Album Review: Lord of the Lost - Judas
Reviewed by Paul Hutchings
It’s almost impossible to put a label on Lord of the Lost. Their gothic roots remain throughout this overlong double album but elsewhere there are numerous styles which will no doubt delight their fans. For me, I admit that it was a bit of a chore.
‘Judas’ is a concept album, divided into two parts, ‘Damnation’ and ‘Salvation’. Detailing the perception of Judas Iscariot, and the so-called Gospel of Judas, a paper that's said to consist of conversations between Jesus Christ and Judas Iscariot and which casts a different light on religious history as it's told in the Bible's New Testament. It’s a topic that requires a bold and confident attitude. Lord of the Lost have that in spades.
‘Damnation’ opens well, with ‘Priest’ an uplifting and rousing track that is drenched in atmosphere and sets the scene for the first record. Open to large choral and harmonic passages, there is also ample heaviness to pique the initial interest. The choir add depth and emotion to singer Chris Harms, whose vast vocal range is impressive. Although the sound and production are massive, there is a strange, almost Eurovision feel for much of the album. It’s almost Europop at times. ‘For They Know Not What They Do’ is a classic example, rich with pop hooks and an upbeat tempo.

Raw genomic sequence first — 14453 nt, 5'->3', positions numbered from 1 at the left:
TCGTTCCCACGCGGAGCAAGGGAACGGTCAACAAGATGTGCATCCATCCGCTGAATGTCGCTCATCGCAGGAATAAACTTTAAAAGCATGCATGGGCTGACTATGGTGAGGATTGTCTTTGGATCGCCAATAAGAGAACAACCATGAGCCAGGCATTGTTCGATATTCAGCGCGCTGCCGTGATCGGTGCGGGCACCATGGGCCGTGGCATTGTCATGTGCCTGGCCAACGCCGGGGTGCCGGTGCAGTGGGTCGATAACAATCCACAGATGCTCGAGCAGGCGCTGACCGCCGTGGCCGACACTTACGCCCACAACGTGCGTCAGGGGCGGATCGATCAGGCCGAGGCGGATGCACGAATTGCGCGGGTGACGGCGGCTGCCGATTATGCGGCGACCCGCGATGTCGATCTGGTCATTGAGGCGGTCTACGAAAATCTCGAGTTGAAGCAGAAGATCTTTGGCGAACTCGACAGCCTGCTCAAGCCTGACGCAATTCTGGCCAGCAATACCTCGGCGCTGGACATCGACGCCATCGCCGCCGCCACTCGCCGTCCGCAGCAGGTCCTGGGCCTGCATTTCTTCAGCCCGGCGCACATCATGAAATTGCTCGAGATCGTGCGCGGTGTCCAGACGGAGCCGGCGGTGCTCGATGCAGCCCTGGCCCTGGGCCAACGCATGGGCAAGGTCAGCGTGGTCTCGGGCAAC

Using a combination of harsh and clean vocals, the soundscapes on ‘Damnation’ are dramatic and inspiring, but also a little bit overplayed. Drama plays a large part and ‘The 13th’, ‘In the Field of Blood’ and ‘Death is Just a Kiss Away’ all contain the combination of elements that the band are well known for. It’s dark, emotionally intense, and just a little over the top. Grand piano, strings and a church organ are all involved. There’s no denying the drama, the theatrics, and the passion, but it doesn’t half go on a bit.
‘Salvation’ starts in similar dramatic style. ‘The Gospel of Judas’ a bombastic semi-industrial piece that combines all the band’s elements in four explosive minutes. Once more, the record varies in tempo, style and atmosphere. ‘Viva Vendetta’ is almost vaudeville in approach, a genuine show tune, full of flamboyant exclamations. The Eastern tinged ‘Argent’ provides a pleasing if somewhat surprising change of direction, whilst the electro-rock of ‘And it Was Night’ adds yet another dimension. It’s at times soaring and uplifting, but at others overwrought and exaggerated.
This double album is hugely emotional, sophisticated and with a dual concept running through it, challenging to immerse oneself in. I have no doubt that it will be felt to be a masterpiece in some quarters. It’s certainly an interesting listen but it feels about 20 minutes too long. There’s a bit of repetition and whilst the playing is first class, it did become a little tiresome by the home straight. Maybe it’s an album that one had to spend more time with before making a full judgment. I’m not sure. Maybe trying it would be the best option.